Middle School Social Studies

Social Studies

The CREC 6-8 Social Studies curriculum prepares students to be informed citizens that are members of a 21st Century global community, by introducing them to the regions of the world and key concepts in early U.S. History. The curriculum follows the CT Social Studies Frameworks, based on the C3, which seeks to prepare students for Career, College and Civic Life. Through a variety of classroom experiences, students develop critical thinking skills, creativity, curiosity and open-mindedness. Classroom instruction balances learning about new content and concepts with an inquiry-based learning approach. Inquiry-based learning allows students to ask questions and have the opportunity to engage in the research process to further address their questions. Additionally, students are introduced to key concepts in history, civics, economics, and geography, in preparation for their high school experience. Literacy in the content area is emphasized to continue to develop students’ reading, writing, and speaking/listening skills. 




Courses

Key Concepts Addressed

Grade 6






World Regional Studies:


World Regional Studies is a two-year course for Grades 6 and 7. Over the period of two years, students will study eight world regions, and through the lens of geography, they explore and learn about economies, history, and civics throughout the world. Relevant global issues provide opportunities for addressing multiple standards through focused investigations, inviting students to generate and research important questions. Teachers take a case study approach that supports in-depth inquiry and allows classes to explore regional themes through localized topics or issues, topics of interest to students, and current events.

5 Themes of Geography:

Movement, Place, Human-Environment Interaction, Place, & Region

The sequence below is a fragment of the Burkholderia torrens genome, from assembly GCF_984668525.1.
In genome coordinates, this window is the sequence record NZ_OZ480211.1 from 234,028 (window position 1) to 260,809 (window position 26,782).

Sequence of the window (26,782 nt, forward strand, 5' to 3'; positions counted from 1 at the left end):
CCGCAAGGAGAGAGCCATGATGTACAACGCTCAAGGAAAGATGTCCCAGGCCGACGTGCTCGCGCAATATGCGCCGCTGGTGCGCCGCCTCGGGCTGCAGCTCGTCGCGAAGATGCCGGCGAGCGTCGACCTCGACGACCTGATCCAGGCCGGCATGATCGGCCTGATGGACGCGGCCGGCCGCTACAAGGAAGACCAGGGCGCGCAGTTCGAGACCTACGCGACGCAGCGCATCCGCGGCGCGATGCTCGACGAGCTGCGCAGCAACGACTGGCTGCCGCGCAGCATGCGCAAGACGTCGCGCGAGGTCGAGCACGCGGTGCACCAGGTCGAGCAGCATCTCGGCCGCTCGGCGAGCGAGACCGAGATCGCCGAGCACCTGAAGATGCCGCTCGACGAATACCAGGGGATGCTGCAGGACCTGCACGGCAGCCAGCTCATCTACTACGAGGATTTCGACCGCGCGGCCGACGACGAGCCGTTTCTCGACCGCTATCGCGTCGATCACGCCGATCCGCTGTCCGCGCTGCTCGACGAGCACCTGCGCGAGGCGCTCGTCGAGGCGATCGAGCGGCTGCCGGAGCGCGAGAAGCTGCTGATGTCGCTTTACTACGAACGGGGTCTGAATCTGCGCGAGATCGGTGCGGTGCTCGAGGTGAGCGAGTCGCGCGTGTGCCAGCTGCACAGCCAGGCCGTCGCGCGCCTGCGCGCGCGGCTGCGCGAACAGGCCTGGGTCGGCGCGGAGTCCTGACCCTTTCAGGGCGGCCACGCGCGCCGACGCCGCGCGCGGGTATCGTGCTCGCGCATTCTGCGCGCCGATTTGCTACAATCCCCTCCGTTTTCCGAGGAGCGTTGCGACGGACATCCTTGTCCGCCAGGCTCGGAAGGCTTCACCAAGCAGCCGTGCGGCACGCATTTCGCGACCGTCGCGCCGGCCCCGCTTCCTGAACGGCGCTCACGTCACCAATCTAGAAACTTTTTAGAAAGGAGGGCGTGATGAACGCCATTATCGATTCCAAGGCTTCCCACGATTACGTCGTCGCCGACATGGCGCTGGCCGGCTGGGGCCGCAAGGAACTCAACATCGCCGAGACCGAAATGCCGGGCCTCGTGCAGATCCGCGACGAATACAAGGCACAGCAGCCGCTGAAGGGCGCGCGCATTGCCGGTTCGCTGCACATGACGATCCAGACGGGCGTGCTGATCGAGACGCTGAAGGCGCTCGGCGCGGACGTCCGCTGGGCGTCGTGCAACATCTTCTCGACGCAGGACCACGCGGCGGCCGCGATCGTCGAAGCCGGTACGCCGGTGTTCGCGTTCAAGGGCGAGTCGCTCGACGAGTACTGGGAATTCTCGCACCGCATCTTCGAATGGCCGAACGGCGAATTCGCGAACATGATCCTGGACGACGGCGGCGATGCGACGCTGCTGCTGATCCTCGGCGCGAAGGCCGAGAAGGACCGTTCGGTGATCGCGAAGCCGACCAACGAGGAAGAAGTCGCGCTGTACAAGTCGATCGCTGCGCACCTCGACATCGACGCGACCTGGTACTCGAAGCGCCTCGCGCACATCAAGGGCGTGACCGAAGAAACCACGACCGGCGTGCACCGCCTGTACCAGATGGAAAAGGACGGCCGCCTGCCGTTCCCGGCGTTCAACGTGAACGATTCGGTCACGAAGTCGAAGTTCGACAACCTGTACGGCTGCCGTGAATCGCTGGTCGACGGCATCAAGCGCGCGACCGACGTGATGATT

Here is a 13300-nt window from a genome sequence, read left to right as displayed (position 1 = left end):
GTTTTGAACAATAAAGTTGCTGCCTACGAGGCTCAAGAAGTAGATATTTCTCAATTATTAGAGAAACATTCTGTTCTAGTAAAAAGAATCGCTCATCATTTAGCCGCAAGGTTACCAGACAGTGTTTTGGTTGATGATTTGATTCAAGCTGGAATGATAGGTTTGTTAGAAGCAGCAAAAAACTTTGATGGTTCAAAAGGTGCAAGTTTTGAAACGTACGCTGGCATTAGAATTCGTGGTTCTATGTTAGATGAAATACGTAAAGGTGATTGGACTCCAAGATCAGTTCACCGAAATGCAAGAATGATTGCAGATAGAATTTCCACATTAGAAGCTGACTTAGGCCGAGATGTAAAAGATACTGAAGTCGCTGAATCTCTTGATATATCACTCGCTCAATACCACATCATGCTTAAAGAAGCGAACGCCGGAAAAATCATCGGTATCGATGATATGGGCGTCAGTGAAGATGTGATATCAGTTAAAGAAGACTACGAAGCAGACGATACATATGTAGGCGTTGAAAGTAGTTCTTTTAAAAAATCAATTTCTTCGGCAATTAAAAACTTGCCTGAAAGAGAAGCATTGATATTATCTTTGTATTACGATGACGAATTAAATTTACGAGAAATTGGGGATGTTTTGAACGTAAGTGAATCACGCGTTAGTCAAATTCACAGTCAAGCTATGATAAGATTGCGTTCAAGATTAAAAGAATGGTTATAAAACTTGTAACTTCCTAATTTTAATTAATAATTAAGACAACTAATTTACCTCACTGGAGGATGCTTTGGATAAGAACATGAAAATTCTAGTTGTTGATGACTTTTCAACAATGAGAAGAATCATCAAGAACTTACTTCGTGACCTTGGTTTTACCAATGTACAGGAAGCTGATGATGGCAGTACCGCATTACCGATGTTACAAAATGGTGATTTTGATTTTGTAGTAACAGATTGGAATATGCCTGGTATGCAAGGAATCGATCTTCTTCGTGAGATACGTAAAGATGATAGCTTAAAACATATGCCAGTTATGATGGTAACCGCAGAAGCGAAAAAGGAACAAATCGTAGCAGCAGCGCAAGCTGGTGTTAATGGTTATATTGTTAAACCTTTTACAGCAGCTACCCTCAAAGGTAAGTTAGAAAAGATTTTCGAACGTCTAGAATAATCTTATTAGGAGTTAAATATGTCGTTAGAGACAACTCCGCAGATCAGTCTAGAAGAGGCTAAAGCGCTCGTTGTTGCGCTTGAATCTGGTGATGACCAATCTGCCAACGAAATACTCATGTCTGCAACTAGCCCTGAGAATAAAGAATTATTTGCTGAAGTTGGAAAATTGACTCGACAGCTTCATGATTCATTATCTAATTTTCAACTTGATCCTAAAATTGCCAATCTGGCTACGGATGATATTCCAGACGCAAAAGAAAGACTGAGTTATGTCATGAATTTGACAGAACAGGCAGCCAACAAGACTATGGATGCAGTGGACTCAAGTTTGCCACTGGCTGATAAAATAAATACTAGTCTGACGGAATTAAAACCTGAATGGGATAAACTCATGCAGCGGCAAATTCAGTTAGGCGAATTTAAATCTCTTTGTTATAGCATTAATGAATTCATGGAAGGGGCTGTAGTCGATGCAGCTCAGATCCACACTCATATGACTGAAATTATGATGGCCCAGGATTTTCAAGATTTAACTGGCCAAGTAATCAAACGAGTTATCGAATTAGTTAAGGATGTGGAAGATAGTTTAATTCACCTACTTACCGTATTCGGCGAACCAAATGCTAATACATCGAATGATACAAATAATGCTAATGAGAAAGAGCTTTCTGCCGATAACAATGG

6th grade Case studies:

  • Division and Unification: Europe

  • The importance of resources: South America

  • Changing economies and government: Africa

  • Place: South Asia, India


7th grade Case studies:

  • Immigration: U.S., Mexico, and Middle America

  • Change over time: Comparing Past and Present in Eastern Europe & Russia

  • Foreign Involvement: the Middle East

  • Region: Post-Cold War China, Japan, and North Korea


Grade 7

Grade 8

American History:


8th Grade Social Studies has a focus on Early American History; from the Revolutionary Era through Reconstruction. Students explore the ideas, issues, and events from the mid- 1700s through the late 19th century. After review of United States foundations, students will explore the development of politics, society, culture, and economy in the United States to deepen understandings in history, civics, geography, and economics. Studying the causes and consequences of events throughout early American history will assist students’ to understand the rights and responsibilities of citizens in a culturally diverse democracy. This course will also help to prepare them for learning Social Studies in high school.

Key Concepts in Early American History


  • Cause and Effect: The American Revolution

  • Key Government Concepts: U.S. COnstitution

  • Growth of a Nation: Westward Expansion and Industrialization

  • Conflict and War: The Civil War and Reconstruction